It is early February, about the date Glenn Shaw once noted as the first day at Fairbanks’ latitude you could feel the tickle of the sun on your cheek.
Northern Alaskans don’t want to expose their faces today (Glenn, a retired atmospheric scientist at the Geophysical Institute is fine — his cheeks are now in Tucson)
From a comfy sub-Arctic chair inside four walls, a quick check of active weather stations north of the Alaska Range shows temperature readings are all below zero Fahrenheit; Nuiqsut takes the prize at minus-56.
Another number that stands out: A minus 91 F windchill at the Howard Pass weather station. I don’t know how it keeps working in sustained 45 mile-per-hour winds with an ambient temperature of minus 43, but that lonely instrument with pocked metal legs is a favorite of meteorologists who can imagine what it’s like there without being flash-frozen.
Howard Pass is a wind funnel through the western Brooks Range about 100 miles north of the villages of Ambler and Kobuk.
Thanks to Pam Sousanes and Ken Hill of the National Park Service, who every summer replace the wind monitor in the Howard Pass weather station, we know that minus 70 wind chills happen there most every winter.
Archeologist Jeff Rasic of the National Park Service points out that Howard Pass is rich in ancient dwellings, some of which people used in winter. He knows of the dark-season living from the design of the subterranean living spaces, which featured cold-trap tunnels at the entrances.
A few years ago, Rasic explained why Howard Pass — where there are no people living right now — might have been a favored spot:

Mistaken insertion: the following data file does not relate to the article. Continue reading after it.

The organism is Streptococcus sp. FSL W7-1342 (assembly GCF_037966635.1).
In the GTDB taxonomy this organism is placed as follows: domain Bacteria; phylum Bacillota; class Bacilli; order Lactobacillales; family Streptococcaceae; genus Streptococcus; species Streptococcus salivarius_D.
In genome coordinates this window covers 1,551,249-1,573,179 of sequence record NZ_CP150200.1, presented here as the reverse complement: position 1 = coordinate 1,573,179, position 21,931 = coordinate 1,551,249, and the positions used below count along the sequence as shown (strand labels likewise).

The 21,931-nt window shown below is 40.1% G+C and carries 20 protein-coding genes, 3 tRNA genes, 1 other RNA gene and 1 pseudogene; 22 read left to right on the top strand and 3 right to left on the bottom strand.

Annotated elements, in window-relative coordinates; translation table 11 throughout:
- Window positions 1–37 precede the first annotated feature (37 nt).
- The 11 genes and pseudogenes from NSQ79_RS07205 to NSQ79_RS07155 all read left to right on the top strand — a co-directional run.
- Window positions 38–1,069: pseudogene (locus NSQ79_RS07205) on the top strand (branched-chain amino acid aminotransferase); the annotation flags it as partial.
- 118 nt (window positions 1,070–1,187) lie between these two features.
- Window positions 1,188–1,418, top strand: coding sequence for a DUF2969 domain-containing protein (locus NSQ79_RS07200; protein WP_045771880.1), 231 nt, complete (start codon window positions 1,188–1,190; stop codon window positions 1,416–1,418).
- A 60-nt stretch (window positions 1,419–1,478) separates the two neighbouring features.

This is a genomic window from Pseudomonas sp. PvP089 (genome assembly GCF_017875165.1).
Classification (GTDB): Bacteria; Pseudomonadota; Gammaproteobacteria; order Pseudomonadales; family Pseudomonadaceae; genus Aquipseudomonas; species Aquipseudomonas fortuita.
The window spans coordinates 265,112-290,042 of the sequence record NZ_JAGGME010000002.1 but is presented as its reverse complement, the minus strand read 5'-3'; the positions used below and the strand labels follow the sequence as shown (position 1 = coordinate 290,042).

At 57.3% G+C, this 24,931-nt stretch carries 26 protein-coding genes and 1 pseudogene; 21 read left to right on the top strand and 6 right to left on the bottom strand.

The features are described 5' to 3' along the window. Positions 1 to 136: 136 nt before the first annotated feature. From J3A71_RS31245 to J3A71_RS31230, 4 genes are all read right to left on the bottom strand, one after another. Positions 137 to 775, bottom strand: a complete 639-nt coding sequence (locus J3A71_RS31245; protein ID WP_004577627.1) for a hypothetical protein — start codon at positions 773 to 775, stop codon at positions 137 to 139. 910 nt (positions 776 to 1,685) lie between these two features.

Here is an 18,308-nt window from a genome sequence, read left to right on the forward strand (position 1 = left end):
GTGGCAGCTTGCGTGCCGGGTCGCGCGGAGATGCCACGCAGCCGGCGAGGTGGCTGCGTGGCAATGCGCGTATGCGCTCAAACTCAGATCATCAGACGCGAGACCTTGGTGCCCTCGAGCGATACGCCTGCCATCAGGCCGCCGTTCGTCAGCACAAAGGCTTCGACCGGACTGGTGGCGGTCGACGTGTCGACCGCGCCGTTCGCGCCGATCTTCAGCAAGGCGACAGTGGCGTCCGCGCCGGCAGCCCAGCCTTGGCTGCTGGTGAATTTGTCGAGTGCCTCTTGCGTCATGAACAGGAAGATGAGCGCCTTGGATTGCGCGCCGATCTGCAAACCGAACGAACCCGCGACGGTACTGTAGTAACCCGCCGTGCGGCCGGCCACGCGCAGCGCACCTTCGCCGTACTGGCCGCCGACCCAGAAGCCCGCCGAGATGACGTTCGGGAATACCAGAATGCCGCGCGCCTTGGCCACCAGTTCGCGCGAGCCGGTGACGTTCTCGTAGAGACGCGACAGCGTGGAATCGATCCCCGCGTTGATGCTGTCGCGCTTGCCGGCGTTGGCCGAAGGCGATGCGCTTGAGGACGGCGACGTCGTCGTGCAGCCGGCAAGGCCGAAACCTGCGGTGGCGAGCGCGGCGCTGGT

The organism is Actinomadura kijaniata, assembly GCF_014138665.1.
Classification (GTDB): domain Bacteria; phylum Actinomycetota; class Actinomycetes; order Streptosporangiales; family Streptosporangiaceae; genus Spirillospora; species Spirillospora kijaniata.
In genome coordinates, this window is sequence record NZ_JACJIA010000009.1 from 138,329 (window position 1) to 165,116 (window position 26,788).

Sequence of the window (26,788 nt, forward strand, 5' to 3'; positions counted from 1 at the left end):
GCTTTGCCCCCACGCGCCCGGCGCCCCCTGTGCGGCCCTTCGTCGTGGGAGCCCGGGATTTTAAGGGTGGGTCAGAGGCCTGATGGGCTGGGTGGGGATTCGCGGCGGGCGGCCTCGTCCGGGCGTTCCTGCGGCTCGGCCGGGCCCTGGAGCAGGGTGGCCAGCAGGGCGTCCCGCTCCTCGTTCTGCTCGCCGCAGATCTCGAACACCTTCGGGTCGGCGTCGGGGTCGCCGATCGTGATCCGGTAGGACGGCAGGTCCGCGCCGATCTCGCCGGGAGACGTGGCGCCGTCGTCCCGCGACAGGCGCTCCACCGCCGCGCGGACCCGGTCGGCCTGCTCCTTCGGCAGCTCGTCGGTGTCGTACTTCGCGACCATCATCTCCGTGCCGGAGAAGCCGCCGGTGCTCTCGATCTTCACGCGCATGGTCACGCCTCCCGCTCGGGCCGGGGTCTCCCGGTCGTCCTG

“It’s a reliable place to harvest caribou, and there are lakes with fish,” Rasic said. “If you are someone trying to escape clouds of mosquitoes, winds aren’t necessarily bad. And maybe a windswept place is good for winter travel — hard and crusty, good to get around on.”
In other cold-related news, John Gaedeke’s beer is somehow remaining liquid outside his lodge at Iniakuk Lake in the Brooks Range, where it was minus-21 this morning.
He explained that he once buried a defunct chest freezer in the ground after removing its compressor. He sank the freezer to its lid in soil that is permafrost (ground that has been frozen for a long time, but by definition at least two summers).
“In the summer the inside of the coolers does not go above 40 degrees F or below 35 degrees, so they are excellent electricity-free refrigerators,” Gaedeke wrote.
“At the end of the season if I have extra beer or soft drinks I put them in the broken freezer in the ground and close the lid. When I return the next summer nothing has ruptured or frozen. I have even come in the winter, dug down through the snow, opened the freezer in -40, and taken out an unfrozen beer that I can immediately drink.
“How the heck is that possible?”
Vladimir Romanovsky, now enjoying his first week of retirement after 30 years studying permafrost at the Geophysical Institute, replied:
“The permafrost (around Iniakuk Lake) is very warm (about 1 degree below freezing — unlike in Utqiagvik, where permafrost that is 5 degrees colder would freeze the beer).
Romanovsky continued: “The insulation of snow plus the very good insulation of the freezer box walls and also the air in the freezer box makes the seasonal variation of the temperature in the freezer minimal.
“In this case, the temperature in summer will be just slightly warmer than the mean annual temperature, and in the winter slightly cooler than the mean annual temperature. So, it is not cold enough to freeze the beer (5% alcohol beer freezes at -2.8 Celsius, or 27 Fahrenheit).”
Ned Rozell writes for the University of Alaska Fairbanks Geophysical Institute.